9/9/2023 PELAGIUS: A NEW MUSICAL Legacy Theatre
ROOTS OF BEING
Let me start with a bias disclaimer. I have been a crotchety old Atheist for most of my life and plays with religious themes more often than not push my cranky judgmental buttons, especially those plays that assert that “Faith” is morally superior to reason. Knowing this new musical by Legacy Artistic Director Mark Smith was a “passion project” seven years in the making did nothing to raise my expectations.
That being said, I found Pelagius a compelling and intelligent look at the forces and trends that create dogma, a moving portrait of two men at odds and with ”non-overlapping” interpretations of scripture, and a tuneful and even (sometimes) toe-tapping musical trek through history. And best of all, it was judgmental only about dogma, not about faith itself, advocating strongly for the “Pelagian Heresy.”
Two mothers on opposite ends of the Roman Empire are giving birth In a Roman colony in Africa, Monica gives birth to Augustine. In Wales, Eveline gives birth to Morgan (“sea-born”) then dies, leaving the baby to be raised by his sister Cordelia. We see both boys as children, as teenagers, and eventually as adults. Act II then brings them both to Rome, where they become friends even as their theologies diverge,
Both men were classically trained and familiar with the great writers of the ancient world, and both were charismatic public speakers. Some of their differences involved the place of Rome in the church, the place of women n the church, and the root conflict between Free Will and Original Sin. Because Augustine had “Rome on his side,” his vision prevailed and is now the core of Catholic dogma. Pelagius (the Latin translation of Morgan’s name) was banished, and this script has him returning to Wales and living out his life in the loving arms of his sister’s family and his village. Augustine, conversely, dies alone surrounded by the cold comfort of David’s Psalms.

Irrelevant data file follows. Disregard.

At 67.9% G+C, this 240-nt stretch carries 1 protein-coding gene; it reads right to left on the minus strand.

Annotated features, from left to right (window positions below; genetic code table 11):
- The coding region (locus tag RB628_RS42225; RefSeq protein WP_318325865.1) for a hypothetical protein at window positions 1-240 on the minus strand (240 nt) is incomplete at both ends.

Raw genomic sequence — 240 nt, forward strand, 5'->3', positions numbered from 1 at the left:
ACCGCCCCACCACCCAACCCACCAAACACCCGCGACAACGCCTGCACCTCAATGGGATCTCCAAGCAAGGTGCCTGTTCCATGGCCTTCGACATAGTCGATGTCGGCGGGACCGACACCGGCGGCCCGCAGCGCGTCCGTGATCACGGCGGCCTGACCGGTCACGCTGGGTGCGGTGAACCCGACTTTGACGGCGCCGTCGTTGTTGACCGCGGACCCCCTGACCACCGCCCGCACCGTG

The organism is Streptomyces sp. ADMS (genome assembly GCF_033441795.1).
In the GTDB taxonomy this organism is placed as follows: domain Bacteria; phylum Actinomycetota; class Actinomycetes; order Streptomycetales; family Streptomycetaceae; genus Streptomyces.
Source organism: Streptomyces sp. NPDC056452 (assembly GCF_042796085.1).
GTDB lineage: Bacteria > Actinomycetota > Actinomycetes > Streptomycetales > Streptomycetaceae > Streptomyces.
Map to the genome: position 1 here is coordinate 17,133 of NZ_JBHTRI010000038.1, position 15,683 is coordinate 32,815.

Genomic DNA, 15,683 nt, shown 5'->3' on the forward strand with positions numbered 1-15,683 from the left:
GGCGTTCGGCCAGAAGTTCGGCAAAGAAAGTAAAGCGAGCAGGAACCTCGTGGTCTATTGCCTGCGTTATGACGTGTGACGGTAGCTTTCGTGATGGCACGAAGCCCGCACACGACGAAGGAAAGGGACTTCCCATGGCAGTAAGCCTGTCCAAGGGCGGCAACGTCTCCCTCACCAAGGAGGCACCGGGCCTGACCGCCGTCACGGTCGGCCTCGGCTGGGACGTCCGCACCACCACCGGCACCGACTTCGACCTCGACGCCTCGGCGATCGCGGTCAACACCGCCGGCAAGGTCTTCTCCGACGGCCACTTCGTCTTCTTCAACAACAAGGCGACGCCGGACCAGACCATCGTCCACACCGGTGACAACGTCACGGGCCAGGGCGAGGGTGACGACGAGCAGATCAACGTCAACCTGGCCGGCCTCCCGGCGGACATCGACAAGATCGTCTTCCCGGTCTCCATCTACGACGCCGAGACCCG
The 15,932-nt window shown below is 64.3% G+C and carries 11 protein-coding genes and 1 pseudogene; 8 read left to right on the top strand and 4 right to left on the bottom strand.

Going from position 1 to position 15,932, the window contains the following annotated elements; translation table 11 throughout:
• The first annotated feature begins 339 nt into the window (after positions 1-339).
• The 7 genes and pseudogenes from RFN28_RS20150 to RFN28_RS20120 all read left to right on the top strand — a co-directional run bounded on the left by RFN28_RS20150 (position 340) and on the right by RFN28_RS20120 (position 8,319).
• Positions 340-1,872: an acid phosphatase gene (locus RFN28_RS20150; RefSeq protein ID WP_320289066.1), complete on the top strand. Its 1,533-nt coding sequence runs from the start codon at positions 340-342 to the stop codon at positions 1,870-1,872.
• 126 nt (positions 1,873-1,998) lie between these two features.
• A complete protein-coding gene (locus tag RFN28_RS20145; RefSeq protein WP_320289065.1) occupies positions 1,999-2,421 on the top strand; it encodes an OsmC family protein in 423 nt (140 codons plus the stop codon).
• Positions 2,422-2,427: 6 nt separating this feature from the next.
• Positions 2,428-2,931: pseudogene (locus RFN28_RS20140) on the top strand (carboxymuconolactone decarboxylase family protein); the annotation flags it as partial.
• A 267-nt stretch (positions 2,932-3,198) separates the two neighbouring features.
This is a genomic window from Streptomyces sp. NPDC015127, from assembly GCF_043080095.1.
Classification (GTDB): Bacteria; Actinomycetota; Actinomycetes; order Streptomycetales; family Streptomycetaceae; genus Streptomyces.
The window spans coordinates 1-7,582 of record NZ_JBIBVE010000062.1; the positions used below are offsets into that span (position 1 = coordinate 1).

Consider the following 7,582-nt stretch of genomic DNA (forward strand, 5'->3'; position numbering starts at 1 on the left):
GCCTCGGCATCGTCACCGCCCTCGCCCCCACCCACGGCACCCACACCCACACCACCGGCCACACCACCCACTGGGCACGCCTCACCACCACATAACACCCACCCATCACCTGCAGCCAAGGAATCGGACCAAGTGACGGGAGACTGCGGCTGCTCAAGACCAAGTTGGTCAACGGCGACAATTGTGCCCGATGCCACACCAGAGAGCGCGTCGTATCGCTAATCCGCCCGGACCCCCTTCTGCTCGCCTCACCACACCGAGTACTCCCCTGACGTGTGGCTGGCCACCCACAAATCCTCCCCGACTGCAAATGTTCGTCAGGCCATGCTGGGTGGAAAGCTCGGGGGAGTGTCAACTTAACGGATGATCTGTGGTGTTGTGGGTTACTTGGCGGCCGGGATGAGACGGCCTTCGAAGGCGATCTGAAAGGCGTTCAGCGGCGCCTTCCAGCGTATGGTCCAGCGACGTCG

There were many moments that I found singularly effective here. There is an Act II scene involving a woman, Demetrias, who seeks Pelagius’ council – her family wants her to remain a virgin and a “Bride of Christ,” but she would rather engage in the warmth of a husband and family. Pelagius’ response is to advise her that “If you choose to marry, you are a Bride of Christ. If you Choose to remain a virgin, you are a Bride of Christ. You are a Bride of Christ because You Are.” It was this letter that Augustine uses to attack his rival, but both the emperor and the Pope see no heresy in it. But when an attack on a Roman soldier is manufactured to appear Pelagius-inspired, the full might of Rome does what Augustine’s theological arguments could not.
The difference between the worldviews of Pelagius and Augustine couldn’t be more clear-cut – Morgan’s sister and mother were both leaders of the local church, so naturally he had no problem with a woman’s place leading a congregation. Augustine was raised by a devout mother who convinced him to cast aside his mistress only to be cast aside herself when Augustine equated ALL women with Eve.